Article Details

Research Database: Article Details

Citation:  Lindsay, S. (2011). Employment status and work characteristics among adolescents with disabilities. Disability and Rehabilitation, 33 (10), 843-854.
Title:  Employment status and work characteristics among adolescents with disabilities
Authors:  Lindsay, S.
Year:  2011
Journal/Publication:  Disability and Rehabilitation
Publisher:  Informa Healthcare
Full text:   
Peer-reviewed?  Yes
NIDILRR-funded?  No
Research design:  Database mining

Structured abstract:

Background:  People with disabilities experience high rates of unemployment. This is despite the fact that many are ready and willing to work. Little is known about work experiences for youth with disabilities. Understanding factors that influence employment may help improve employment outcomes for them.
Purpose:  The aim of this study was increase knowledge about the characteristics of youth who are employed, where they work, and how this varies from teens to young adults.
Setting:  The data source was drawn from a telephone survey conducted with with various households in Canada.
Study sample:  The sample was made up of 2,534 people with disabilities. This included youth 15 to 24 years old.
Intervention:  There was no intervention.
Data collection and analysis:  Data from the 2006 Participation and Activity Limitation Survey (PALS) were analyzed. The survey is conducted every four years. The goal is to collect an array of information about individuals with disabilities. The response rate was 74.9% overall. Data was collected on 15,817 individuals aged 15 to 24. The study sample included the 2,534 that were currently employed. Responses to demographic items (i.e. gender, geographical area, household income etc...) were recoded for multivariate analyses. Whenever the data set did not match study variables, a proxy was used (i.e. home language spoken for ethnicity; number of people in the household for family structure etc...). An employment status variable was used to capture working status. Industry sector was measured using National Classification System. Data on other employment characteristics (i.e. wages, number of employees at work place etc...) were also examined. To measure type of disability, a derived variable was used drawing on replies to questions about abilities or problems related to communication, mobility, hearing,vision, and cognitive skills. Data weights provided by Statistics Canada, were used to provide estimates representative of household populations. Descriptive statistics and multiple regression models were also use to analyze the data.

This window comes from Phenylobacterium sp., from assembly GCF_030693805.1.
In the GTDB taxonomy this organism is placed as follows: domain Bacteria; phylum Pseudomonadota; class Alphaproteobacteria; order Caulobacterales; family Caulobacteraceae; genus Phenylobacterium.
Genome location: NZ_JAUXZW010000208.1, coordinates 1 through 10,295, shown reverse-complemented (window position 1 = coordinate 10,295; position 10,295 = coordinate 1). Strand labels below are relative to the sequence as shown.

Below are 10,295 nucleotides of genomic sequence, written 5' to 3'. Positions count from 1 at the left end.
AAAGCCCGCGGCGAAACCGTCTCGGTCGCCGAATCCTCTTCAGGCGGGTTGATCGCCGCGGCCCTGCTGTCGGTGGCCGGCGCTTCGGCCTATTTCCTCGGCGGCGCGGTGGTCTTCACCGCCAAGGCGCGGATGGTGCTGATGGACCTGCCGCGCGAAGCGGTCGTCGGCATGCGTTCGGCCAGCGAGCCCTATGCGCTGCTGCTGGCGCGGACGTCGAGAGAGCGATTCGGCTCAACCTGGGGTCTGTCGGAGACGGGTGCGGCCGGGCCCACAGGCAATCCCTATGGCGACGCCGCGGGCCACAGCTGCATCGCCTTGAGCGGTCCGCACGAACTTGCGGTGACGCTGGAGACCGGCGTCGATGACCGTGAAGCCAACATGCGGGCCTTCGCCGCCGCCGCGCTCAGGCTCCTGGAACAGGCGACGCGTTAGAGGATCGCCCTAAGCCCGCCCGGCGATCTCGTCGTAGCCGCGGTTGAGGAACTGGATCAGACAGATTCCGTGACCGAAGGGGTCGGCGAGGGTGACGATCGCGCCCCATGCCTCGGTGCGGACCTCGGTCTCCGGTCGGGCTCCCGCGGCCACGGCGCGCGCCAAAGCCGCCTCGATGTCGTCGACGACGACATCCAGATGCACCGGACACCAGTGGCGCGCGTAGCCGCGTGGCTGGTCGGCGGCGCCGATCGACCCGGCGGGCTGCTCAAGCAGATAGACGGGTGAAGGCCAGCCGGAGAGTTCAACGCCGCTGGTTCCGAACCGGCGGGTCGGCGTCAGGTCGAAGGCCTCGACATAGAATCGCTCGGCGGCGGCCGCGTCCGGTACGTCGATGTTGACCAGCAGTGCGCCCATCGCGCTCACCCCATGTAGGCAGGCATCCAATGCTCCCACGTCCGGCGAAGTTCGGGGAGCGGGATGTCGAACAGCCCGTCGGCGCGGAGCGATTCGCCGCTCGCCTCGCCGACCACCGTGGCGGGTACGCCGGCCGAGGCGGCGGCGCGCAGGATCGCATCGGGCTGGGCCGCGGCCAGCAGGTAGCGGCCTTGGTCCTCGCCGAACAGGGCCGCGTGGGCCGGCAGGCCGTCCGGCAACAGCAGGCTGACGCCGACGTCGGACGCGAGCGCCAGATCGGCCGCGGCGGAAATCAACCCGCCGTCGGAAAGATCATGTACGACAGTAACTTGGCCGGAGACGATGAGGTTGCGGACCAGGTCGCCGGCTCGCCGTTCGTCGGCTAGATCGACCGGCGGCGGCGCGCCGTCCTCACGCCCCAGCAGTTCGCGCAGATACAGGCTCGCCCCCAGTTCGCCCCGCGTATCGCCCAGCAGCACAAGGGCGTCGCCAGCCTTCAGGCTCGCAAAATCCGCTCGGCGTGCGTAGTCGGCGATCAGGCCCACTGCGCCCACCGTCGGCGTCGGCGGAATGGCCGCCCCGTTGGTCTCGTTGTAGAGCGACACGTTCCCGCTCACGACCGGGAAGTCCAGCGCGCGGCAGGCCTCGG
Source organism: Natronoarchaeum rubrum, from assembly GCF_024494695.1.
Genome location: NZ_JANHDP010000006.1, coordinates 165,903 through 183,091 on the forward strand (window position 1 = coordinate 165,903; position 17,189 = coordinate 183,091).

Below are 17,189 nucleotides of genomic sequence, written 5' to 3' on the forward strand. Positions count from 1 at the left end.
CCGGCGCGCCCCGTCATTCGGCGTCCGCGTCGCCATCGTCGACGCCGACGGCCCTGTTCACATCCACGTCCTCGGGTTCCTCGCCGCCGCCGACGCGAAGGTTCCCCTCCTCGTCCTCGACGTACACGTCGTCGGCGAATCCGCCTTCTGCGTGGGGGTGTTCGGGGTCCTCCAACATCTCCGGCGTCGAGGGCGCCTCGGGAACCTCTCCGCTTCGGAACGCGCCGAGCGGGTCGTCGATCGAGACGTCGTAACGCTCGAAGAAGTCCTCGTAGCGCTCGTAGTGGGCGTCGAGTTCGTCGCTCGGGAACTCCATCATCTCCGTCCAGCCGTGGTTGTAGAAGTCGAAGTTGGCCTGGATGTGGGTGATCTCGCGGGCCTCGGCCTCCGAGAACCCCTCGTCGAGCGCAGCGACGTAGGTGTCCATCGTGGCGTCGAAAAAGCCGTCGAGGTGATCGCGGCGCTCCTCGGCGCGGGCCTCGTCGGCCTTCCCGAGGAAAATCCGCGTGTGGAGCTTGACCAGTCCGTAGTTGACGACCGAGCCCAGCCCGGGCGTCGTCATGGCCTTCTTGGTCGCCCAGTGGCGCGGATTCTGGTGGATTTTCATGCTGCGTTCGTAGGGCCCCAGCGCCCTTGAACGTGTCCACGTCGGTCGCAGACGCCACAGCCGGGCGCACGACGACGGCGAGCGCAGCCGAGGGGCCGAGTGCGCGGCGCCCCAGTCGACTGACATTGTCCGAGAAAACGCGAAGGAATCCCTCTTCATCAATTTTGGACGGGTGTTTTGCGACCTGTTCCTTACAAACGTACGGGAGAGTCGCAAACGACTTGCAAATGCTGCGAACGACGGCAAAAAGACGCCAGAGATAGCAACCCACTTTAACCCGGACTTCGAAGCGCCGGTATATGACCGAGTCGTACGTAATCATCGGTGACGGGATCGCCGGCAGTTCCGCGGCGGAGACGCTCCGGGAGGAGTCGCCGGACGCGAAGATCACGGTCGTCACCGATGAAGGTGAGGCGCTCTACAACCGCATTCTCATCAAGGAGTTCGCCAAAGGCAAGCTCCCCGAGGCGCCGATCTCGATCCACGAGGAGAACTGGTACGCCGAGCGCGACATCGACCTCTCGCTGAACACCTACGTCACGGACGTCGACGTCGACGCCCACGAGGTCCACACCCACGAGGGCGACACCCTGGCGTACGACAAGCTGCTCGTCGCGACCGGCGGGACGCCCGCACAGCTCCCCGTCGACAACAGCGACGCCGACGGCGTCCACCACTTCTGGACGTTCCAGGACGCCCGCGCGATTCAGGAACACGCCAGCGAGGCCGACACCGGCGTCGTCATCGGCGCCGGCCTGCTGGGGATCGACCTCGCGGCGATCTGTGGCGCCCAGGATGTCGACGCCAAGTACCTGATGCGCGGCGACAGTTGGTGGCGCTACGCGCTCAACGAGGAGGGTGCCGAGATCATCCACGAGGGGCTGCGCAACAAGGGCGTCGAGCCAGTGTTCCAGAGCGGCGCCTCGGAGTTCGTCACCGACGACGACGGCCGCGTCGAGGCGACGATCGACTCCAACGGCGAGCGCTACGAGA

Findings:  Geographic location, transportation and type of disability (i.e.mobility impairment) significantly influenced whether or not a person was employed. Young adults aged 20 to 24 worked in more diverse industries and more hours than those who were 15 to 19 years old. The young adults were also more likely to be self employed than the teenagers.
Conclusions:  Some youth with disabilities may require help to gain employment. Rehabilitation and other professionals should identify those who are at risk and provide additional assistance.

Disabilities served:  Cognitive / intellectual impairment
Hearing impairment
Mobility impairment
Speech or language impairment
Visual impairment
Populations served:  Gender: Female and Male
Rural and remote communities
Transition-age youth (14 - 24)